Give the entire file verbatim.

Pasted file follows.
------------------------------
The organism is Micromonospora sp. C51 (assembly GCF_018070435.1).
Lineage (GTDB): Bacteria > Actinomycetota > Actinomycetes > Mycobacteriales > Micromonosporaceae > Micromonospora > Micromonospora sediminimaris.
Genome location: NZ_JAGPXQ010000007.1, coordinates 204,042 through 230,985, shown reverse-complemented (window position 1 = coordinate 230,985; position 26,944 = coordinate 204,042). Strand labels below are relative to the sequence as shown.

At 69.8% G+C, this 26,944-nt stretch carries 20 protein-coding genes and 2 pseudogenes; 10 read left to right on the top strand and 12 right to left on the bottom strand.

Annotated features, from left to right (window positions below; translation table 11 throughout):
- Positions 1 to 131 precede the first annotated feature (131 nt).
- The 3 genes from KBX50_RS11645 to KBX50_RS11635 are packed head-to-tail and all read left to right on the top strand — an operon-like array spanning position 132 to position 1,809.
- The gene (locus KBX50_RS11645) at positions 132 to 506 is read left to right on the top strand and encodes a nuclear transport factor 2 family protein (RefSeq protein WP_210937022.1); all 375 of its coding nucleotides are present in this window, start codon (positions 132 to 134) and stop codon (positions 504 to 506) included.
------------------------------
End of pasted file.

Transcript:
The organism is Micromonospora sp. C51 (assembly GCF_018070435.1).
Lineage (GTDB): Bacteria > Actinomycetota > Actinomycetes > Mycobacteriales > Micromonosporaceae > Micromonospora > Micromonospora sediminimaris.
Genome location: NZ_JAGPXQ010000007.1, coordinates 204,042 through 230,985, shown reverse-complemented (window position 1 = coordinate 230,985; position 26,944 = coordinate 204,042). Strand labels below are relative to the sequence as shown.

At 69.8% G+C, this 26,944-nt stretch carries 20 protein-coding genes and 2 pseudogenes; 10 read left to right on the top strand and 12 right to left on the bottom strand.

Annotated features, from left to right (window positions below; translation table 11 throughout):
- Positions 1 to 131 precede the first annotated feature (131 nt).
- The 3 genes from KBX50_RS11645 to KBX50_RS11635 are packed head-to-tail and all read left to right on the top strand — an operon-like array spanning position 132 to position 1,809.
- The gene (locus KBX50_RS11645) at positions 132 to 506 is read left to right on the top strand and encodes a nuclear transport factor 2 family protein (RefSeq protein WP_210937022.1); all 375 of its coding nucleotides are present in this window, start codon (positions 132 to 134) and stop codon (positions 504 to 506) included.